Anyway, in the many early drafts of this post Julie and Julia came up a lot, but it all got emotional, so I removed those references. Nevertheless I will now take this opportunity to note a few things.

      1. Julie, the blogger, in the movie, had a marketing plan that appeared to consist entirely of posting her blog to the Internet. THAT'S IT!

      2. How do we know she made good food? It always seemed to be getting burned or dropping on the floor.

      3. As I refine my highly restrictive definitions for what a blog is I am still on the fence as to whether a "stunt blog" (i.e. one year to cook all the Julia Child recipes) counts. I'll admit that it probably does.

      4. Did you know that someone did a blog where they watched the movie Julie and Julia everyday for a year and blogged about it? True story. I actually found that that blog was easier to find on the Internet than Julie's original blog, which is probably simple enough to locate even though I still haven't managed it.

      5. The Julia Child parts are way better than the Julie parts. Just saying...

      6. Julie, a blogger, became famous, which I consider totally unrealistic.

      7. Being Julia, starring Annette Bening, actually sounds like a pretty good movie.

      8. Thank you for your comment. We sure are fascinated by comments around here, and are not above handing out bespoke blog posts in response!

      9. Nevertheless, if you want to improve your comments, which is entirely optional, they should be 15% more flattering. Totally optional.

  2. I like anyone named Judi with an i.

    My ex husband's third wife had a blog about her being a slave married to a master Dom. I used to read it because, as the mother of 2 minor children who were court ordered to visit with him, I worried about their safety. I outed myself when I commented about some negative thing that she wrote about me...That blog was somewhat pornographic and it was necessary to belong to a Dom/sub lifestyle online community to see it. I was, as was to be expected, I suppose, booted out and blocked from returning when my SUBterfuge (pun indented) was revealed. Apparently pretending to be submissive in order to protect one's children from premature exposure to sexual situations is a No-no in that world.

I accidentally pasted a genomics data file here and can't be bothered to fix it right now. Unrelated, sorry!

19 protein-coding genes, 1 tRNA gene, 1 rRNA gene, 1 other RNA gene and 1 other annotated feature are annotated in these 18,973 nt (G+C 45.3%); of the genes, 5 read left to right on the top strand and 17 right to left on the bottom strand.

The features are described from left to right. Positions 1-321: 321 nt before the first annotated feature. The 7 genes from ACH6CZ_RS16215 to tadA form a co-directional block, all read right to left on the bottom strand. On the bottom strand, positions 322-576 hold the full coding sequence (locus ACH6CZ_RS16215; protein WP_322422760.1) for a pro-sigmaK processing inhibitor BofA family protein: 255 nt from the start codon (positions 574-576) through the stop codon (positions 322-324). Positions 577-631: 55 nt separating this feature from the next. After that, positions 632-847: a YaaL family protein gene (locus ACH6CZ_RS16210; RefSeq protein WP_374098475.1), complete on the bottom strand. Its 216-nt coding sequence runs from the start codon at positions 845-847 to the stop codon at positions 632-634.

I have a blog on tumblr called "Write". I ironically don't write in it very often.

    1. I am having a challenging time coming up with an appropriate response to this comment. The first sentence seems very on topic. I'm not sure why you like anyone named Judi with an i, but I have what I believe to be an excellent guess. To the second part I will say I'm sorry. That sounds unfortunate. And finally, re your blog called "write" I am wondering if you think it will be a movie anytime soon?


If you were wondering, yes, you should comment. Not only does it remind me that I must write in intelligible English because someone is actually reading what I write, but it is also a pleasure for me since I am interested in anything you have to say.

I respond to pretty much every comment. It's like a free personalized blog post!

One last detail: If you are commenting on a post more than two weeks old I have to go in and approve it. It's sort of a spam protection device. Also, rarely, a comment will go to spam on its own. Give either of those a day or two and your comment will show up on the blog.